Delivering data security

Mobile devices will get lost, Peter Larsson, CEO of security vendor Pointsec, believes. So firms should encrypt data to stop it getting into the wrong hands

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By  Diana Milne Published  May 21, 2006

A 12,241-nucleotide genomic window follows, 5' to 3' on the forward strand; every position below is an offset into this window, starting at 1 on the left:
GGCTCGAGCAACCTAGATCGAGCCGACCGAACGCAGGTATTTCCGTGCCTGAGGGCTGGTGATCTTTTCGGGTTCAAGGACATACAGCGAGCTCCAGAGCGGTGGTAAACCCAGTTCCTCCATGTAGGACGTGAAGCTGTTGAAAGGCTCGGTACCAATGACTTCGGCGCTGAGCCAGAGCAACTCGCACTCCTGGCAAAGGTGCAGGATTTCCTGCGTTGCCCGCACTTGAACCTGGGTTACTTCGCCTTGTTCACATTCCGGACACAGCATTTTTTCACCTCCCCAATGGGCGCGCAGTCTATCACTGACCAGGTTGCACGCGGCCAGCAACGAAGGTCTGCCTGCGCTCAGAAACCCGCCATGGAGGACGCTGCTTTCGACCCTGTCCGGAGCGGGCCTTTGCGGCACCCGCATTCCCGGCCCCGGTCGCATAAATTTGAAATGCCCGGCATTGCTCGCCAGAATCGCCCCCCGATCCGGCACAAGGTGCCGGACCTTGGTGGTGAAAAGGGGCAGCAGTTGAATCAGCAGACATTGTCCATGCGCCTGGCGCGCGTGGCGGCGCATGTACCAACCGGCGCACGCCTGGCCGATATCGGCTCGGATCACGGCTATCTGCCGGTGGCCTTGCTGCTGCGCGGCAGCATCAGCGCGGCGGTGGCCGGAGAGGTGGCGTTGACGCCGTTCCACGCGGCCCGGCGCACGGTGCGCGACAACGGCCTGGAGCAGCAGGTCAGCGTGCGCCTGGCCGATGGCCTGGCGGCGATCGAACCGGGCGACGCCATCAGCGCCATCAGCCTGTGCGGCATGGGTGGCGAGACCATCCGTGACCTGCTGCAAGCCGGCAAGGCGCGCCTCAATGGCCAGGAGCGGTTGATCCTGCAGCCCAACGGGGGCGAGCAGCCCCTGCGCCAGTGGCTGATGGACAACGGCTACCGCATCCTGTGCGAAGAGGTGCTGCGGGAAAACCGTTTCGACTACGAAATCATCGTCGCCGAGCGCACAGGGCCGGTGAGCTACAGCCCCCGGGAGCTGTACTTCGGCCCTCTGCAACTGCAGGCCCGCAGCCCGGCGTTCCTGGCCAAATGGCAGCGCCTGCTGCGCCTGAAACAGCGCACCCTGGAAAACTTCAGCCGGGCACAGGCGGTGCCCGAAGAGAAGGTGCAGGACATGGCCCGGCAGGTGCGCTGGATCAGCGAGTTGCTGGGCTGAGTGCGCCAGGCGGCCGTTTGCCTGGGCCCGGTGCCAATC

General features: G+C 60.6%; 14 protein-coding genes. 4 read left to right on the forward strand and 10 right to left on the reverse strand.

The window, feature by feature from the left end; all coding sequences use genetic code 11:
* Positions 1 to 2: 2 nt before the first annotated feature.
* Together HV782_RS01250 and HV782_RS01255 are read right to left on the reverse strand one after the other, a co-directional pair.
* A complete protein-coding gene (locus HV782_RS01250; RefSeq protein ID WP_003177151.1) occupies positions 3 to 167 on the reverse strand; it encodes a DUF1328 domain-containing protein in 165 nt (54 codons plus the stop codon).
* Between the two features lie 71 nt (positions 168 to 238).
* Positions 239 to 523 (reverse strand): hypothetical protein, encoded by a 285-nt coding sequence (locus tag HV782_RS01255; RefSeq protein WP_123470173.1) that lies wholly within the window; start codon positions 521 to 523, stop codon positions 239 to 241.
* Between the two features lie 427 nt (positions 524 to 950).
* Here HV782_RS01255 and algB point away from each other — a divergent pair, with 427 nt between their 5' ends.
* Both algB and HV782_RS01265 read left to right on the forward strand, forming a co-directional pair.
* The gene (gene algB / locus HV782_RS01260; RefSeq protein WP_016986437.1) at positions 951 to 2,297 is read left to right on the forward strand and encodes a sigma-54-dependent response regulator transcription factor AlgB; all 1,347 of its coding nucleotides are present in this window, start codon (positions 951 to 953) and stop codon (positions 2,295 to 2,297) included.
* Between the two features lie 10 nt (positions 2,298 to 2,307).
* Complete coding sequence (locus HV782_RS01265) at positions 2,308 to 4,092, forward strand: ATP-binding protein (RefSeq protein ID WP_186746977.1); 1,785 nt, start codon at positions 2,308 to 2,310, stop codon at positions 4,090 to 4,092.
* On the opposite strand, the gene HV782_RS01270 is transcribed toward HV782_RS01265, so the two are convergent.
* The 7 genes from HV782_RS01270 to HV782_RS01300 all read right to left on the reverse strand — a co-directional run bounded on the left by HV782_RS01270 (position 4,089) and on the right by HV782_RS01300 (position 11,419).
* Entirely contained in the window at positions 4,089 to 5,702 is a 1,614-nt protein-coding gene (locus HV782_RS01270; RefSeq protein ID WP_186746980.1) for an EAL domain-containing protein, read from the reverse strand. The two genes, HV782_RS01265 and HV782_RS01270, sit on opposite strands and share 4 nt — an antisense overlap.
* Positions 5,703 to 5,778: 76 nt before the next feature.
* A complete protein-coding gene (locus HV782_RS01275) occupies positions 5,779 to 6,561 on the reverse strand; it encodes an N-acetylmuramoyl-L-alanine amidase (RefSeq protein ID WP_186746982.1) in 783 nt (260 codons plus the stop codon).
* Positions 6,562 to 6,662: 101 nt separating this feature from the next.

|~|Larsson,-Peter-4body.jpg|~|It is advisable to limit the damage caused by the theft of mobile devices by ensuring that data on them is encrypted, Pointsec’s Larsson believes. |~|When it comes to security, many IT managers must wonder where to begin: barely a week goes by, it seems, without a new threat emerging. A recent threat IT managers were warned to beware of was the taxicab. Well, more accurately, a recent survey from Swedish mobile security firm Pointsec found that over 60,000 mobile phones, nearly 6,000 pocket PCs and just under 5,000 laptops were left behind in London taxicabs last year, meaning the data on them was vulnerable. Since another report, this one from security firm Symantec, suggested that the average laptop can hold company data valued at up to US$1million (with some holding much more — up to US$8.8million, the Symantec report suggests), that carelessness can amount to a big headache for IT administrators. “The biggest threat to companies, without question, is the risk of loss or theft of mobile devices and consequently vital information getting into the hands of the wrong people,” says Peter Larsson, CEO of Pointsec. “And if you ask most CIO’s that is currently their biggest concern,” he adds. Pointsec takes a hard-line approach to what companies should do to protect themselves against the threat of confidential and invaluable data being lost or stolen — be it in the back of a taxi, in a restaurant, at an airport, or indeed anywhere else. Educating errant employees in the art of keeping a firm grip on their mobile devices is not enough, the firm believes. Attempting to enforce rigorous company policies concerning the handling of mobile devices outside the office environment is not enough to protect confidential data. Ultimately, some such devices are always going to be lost: enterprises lose on average 1-2% of their mobile devices every year, according to Pointsec’s research. “Just educating employees is not enough,” says Larsson. So, you have to accept that some devices will be lost, or stolen, and plan on that basis. Therefore, according to Point- sec, organisations should limit the damage caused by loss or theft of mobile devices by ensuring that all data held on them is encrypted. And in order to ensure these methods are absolutely foolproof it should deploy encryption software that requires the minimum effort from employees to be effective. “Companies cannot rely on users,” said Larsson. ”They need a solution, which is totally transparent, where users can use their computers the same way as they normally do,” he continues. “Our software monitors everything you do and takes care of security, without asking any questions of the employees,” Larsson goes on to add. Pointsec offers protection for PCs, laptops, PDAs, smartphones and removable storage and is designed to work easily with both Windows- and Linux -based systems. Pointsec for PC gives full-disk encryption with access control. It is centrally managed so companies can set their security policy and end users are unable to change or adapt it. The firm claims it is easy to install, with the only change being a different log-in screen. While Pointsec made its name by providing solutions for data held on laptops, as other mobile devices hold increasing amounts of data, it has extended its offerings. Pointsec for mobile platforms protects data held on smart phones and wireless PDAs giving system wide encryption with access control. Again it is centrally managed and provides encryption support not only for system memory but also for removable storage media such as flash cards and microdrives. The solution is designed to work with most mobile operating systems, including Symbian, Windows Mobile and Palm. The software boots up automatically at sign on and can be activated using Pointsec’s PicturePIN systems — where a user’s pin is made up of a sequence of images rather than numbers. Larsson says this is an example of where the technology has been made as simple as possible for users — and as impenetrable as possible for would-be intruders. “The PicturePIN is easier to remember and a harder code to crack,” he claims. “It also means that users don’t have to remember a sequence of numbers, alongside all the others they are required to memorise nowadays. They just have to remember a sequence of images that tell a story,” he adds. The company also offers Pointsec Media Encryption — which protects both removable storage media and e-mail in transit. This latter feature is particularly important, says Larsson, as so much business correspondence is done via e-mail. “A short while ago we closed a major deal,” he says. “There was a great deal of e-mail exchange going back and forth — if that information had gotten into the wrong hands, someone could have made a lot of money out of it,” he warns. Pointsec Media Encryption provides automatic, real-time encryption that can be configured to specific needs and is designed for Windows, notebooks and laptops, desktops with USB drives, writeable CD/DVD drives and external hard drives. It can be used for portable storage media or files and folders such as e-mail attachments alongside Pointsec for PC or as a standalone product and can read memory cards encrypted with smarphones or wireless handheld devices. And since it includes on-demand decryption software, users can share information with trusted parties without having to buy additional software licences. The company claims it takes a matter of weeks to install its encryption devices — a process which includes any training requirements. “We’ve had customers deploying the solution to 40,000 cust- omers in less than three weeks,” says Larsson. “Our solution is deployable even faster than the usual commodity solutions like anti virus products. It takes less than a week, inclusive of any training that needs to be done,” he adds. “Employees hardly need any training anyway though because they don’t have to do anything differently from what they were doing before,” Larsson says. Clearly Pointsec’s no-nonsense approach to protecting data has struck a chord with companies. Its year-end financial report for 2005, showed an increase in sales for the fourth quarter of the year of 56% while sales for the company increased overall by 33% in 2005. A number of developments this year seem set to increase the company’s fortunes further.||**||Partnership vows|~|Larsson,-Peter-2body.jpg|~|Now is the perfect time to increase our focus on the growing market of smartphone technology, reveals Larsson.|~|Earlier this year it announced a strategic partnership with Japan’s Hitachi Software Engineering Company (HitachiSoft) under which HitachiSoft will distribute Pointsec for PC under the name Hibun AE Full Disk Encryption — giving Pointsec a strong footprint in the Japanese market. This month the company announced that it had attained RSA Secured Partner Programme certifications, which will help to ensure interoperability between Pointsec for PC and several RSA Security Smart card and two factor authentication solutions. Pointsec’s encryption solutions for PCs now support all RSA SecurID two-factor authentication tokens with smart card functionality. “The powerful combination of rigorous authentication to unlock encrypted information will reduce the costs and risks for companies that must protect their sensitive information from exposure either for compliance reasons or practical business reasons,” says Larsson. “We chose to partner with RSA Security because of their industry leading identity and access management technologies and we look forward to working on additional joint projects to benefit our customers for years to come,” he adds. Last month the company announced the formation of Point-sec Wireless Solutions — a self-sustained business unit within Pointsec Mobile Technologies that will be focused on bringing data encryption to wireless devices in the enterprise. It will focus on strengthening the channel for Pointsec’s data encryption software for wireless devices with wireless carriers and handset manufacturers — a market it sees as a lucrative one. The business unit will also leverage its knowledge of the wireless industry by directing future product development for Pointsec’s wireless solutions. “Pointsec has been an innovator in developing data encryption solutions for wireless devices, currently supporting more platforms and devices than anyone else in the market,” Larsson says. “With enterprise acceptance of smartphone technology growing with the rise of business-friendly applications such as push e-mail, we feel that now is the perfect time to increase our focus on this growing market,” he goes on to add. In January this year Pointsec opened its Middle East, Asia Pacific and Australia office in Dubai Internet City (DIC), becoming the first multinational organisation to run such a wide-scale operation from DIC. Larsson says the company sees the Middle East as a key strategic market — particularly as so many international companies are opening branch offices in the region and are becoming increasingly aware of the need to protect data held on their mobile devices. Last year the Middle East accounted for just 7-8% of the company’s global revenue but, claims Larsson, far bigger things are expected in the next financial year with the company already having signed a number of big names in the region. “The response here has been beyond our expectations,” he says. “Definitely we are on a growth path in this region and the biggest markets for us are technology and banking,” he continues. “What I find is that we get a lot of interest from international companies that have offices located here. These are visionary companies that like to be at the forefront of things,” he goes on to add. He added also that the company is seeing a great deal of interest from the consulting market, companies that have in their possession millions of dollars worth of confidential information about their clients. In the past year it has signed a number of major deals with customers in the region which it hopes is a sign of things to come. Its customers in the region include i-mate, First Islamic Investment Group, the Zahid Group in Saudi and the Ministry of Petroleum in Saudi. The latter, with whom Pointsec signed a deal in the first quarter of this year, represents a strong example of the increasing awareness by organisations in the region of the need to protect their data. The Saudi Ministry of Petroleum has purchased Pointsec for PCs and Pointsec Media Encryption to protect data held on laptops, USBs and CD Roms. “It makes a lot of sense for an organisation like that to protect the data held on their devices,” says Larsson. “It’s very obvious that they don’t want everybody to know where the next exploratory oil fields are or what their next pricing strategy will be. They have very valuable assets to protect and they want to stay ahead of the competition,” Larsson continues. “Oil price changes in Saudi have a huge effect on the global economy. They know they have a duty to make sure information is protected before it is lost,” he goes on to add. He describes the Ministry’s purchase of Pointsec’s encryption devices as a form of “insurance”, an approach he predicts many companies in the region will take. With the increasing focus on mobility in the workplace and with the amount of data being stored on mobile devices increasing all the time, Pointsec seems to offer a compelling solution for IT managers: at least until we all learn to be a bit more careful when getting out of that taxi. ||**||